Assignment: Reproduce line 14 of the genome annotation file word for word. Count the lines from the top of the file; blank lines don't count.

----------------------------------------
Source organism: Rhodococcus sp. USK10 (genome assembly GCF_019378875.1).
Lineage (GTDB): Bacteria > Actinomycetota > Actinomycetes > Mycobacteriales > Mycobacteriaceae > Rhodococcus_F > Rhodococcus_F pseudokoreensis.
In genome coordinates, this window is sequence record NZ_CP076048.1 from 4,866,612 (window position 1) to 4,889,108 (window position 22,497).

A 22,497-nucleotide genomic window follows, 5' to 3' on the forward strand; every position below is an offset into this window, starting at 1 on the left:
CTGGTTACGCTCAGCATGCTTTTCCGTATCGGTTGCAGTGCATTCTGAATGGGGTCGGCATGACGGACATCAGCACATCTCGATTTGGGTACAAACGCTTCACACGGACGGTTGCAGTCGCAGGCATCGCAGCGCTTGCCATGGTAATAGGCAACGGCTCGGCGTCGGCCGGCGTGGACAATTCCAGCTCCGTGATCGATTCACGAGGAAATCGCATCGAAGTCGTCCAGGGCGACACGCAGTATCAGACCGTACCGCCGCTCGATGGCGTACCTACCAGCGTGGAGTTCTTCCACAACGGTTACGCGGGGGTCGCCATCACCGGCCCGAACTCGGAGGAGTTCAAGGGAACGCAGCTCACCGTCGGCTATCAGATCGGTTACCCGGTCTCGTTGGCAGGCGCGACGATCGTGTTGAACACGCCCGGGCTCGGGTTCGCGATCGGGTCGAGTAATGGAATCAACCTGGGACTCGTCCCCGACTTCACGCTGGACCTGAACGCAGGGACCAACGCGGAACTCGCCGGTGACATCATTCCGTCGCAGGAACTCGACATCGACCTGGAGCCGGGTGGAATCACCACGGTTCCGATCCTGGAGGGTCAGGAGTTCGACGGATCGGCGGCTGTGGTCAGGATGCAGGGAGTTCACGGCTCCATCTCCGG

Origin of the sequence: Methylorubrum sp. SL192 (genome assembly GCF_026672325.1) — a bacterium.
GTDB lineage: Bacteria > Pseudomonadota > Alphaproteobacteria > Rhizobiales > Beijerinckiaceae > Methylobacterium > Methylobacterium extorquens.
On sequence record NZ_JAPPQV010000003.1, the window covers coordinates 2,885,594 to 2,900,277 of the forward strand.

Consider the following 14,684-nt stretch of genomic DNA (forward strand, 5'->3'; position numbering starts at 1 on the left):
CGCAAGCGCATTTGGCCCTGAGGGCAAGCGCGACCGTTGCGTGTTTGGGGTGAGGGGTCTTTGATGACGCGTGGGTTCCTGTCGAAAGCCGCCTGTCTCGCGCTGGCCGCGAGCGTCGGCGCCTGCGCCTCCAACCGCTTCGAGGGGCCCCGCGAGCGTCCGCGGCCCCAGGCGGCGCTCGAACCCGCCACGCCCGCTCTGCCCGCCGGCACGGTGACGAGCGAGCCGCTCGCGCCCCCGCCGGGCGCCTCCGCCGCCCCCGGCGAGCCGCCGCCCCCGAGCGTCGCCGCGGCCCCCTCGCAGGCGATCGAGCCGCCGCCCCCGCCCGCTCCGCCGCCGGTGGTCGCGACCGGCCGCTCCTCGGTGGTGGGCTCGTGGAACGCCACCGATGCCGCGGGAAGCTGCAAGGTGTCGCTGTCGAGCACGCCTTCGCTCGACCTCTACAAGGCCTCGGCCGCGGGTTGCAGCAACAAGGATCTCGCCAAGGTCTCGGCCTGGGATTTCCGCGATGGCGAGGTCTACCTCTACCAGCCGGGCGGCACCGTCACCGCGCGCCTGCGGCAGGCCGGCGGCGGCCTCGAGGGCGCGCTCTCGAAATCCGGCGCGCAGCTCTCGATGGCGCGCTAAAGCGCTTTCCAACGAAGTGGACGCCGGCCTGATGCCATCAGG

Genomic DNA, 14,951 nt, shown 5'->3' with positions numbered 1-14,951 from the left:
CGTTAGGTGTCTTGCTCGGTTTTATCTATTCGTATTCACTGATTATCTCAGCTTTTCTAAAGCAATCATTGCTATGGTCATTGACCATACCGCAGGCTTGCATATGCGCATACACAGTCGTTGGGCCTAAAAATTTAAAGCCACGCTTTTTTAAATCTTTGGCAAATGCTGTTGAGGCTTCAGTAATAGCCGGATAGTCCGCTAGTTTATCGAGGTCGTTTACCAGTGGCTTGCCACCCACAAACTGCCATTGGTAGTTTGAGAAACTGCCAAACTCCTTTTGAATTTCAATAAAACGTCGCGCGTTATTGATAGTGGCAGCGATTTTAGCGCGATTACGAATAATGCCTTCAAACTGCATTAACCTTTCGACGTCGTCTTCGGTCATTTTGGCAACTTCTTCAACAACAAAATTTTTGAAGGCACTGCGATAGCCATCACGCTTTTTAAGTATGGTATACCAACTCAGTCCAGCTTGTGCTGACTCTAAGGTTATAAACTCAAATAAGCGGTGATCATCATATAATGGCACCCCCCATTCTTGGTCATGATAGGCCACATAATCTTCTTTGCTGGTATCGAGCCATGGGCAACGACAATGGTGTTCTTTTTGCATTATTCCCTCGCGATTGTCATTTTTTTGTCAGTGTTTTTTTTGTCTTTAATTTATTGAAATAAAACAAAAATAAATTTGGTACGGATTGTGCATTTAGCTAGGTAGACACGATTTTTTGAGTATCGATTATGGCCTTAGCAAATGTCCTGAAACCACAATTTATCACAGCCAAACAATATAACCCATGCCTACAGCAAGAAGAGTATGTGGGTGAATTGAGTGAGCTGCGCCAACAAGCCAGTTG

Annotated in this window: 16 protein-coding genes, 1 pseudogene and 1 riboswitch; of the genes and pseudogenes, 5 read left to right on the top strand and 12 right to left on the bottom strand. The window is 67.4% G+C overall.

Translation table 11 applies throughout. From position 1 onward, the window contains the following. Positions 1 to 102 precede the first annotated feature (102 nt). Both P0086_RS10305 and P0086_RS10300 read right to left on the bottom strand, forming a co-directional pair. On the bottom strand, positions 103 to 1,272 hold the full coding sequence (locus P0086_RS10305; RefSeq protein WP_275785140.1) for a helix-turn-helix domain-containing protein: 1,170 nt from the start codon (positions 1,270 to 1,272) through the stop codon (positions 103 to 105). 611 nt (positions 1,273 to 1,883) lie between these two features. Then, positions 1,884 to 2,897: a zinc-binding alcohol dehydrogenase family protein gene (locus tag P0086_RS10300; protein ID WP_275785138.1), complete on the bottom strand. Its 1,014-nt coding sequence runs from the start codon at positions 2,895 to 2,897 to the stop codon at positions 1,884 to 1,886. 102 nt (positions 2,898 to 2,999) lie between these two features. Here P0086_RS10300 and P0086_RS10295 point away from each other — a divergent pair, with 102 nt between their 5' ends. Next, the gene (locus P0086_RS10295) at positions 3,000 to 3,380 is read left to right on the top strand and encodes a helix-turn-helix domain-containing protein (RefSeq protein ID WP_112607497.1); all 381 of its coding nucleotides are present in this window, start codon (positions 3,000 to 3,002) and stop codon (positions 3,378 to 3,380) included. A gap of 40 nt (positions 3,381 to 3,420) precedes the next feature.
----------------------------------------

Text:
Translation table 11 applies throughout. From position 1 onward, the window contains the following. Positions 1 to 102 precede the first annotated feature (102 nt). Both P0086_RS10305 and P0086_RS10300 read right to left on the bottom strand, forming a co-directional pair. On the bottom strand, positions 103 to 1,272 hold the full coding sequence (locus P0086_RS10305; RefSeq protein WP_275785140.1) for a helix-turn-helix domain-containing protein: 1,170 nt from the start codon (positions 1,270 to 1,272) through the stop codon (positions 103 to 105). 611 nt (positions 1,273 to 1,883) lie between these two features. Then, positions 1,884 to 2,897: a zinc-binding alcohol dehydrogenase family protein gene (locus tag P0086_RS10300; protein ID WP_275785138.1), complete on the bottom strand. Its 1,014-nt coding sequence runs from the start codon at positions 2,895 to 2,897 to the stop codon at positions 1,884 to 1,886. 102 nt (positions 2,898 to 2,999) lie between these two features. Here P0086_RS10300 and P0086_RS10295 point away from each other — a divergent pair, with 102 nt between their 5' ends. Next, the gene (locus P0086_RS10295) at positions 3,000 to 3,380 is read left to right on the top strand and encodes a helix-turn-helix domain-containing protein (RefSeq protein ID WP_112607497.1); all 381 of its coding nucleotides are present in this window, start codon (positions 3,000 to 3,002) and stop codon (positions 3,378 to 3,380) included. A gap of 40 nt (positions 3,381 to 3,420) precedes the next feature.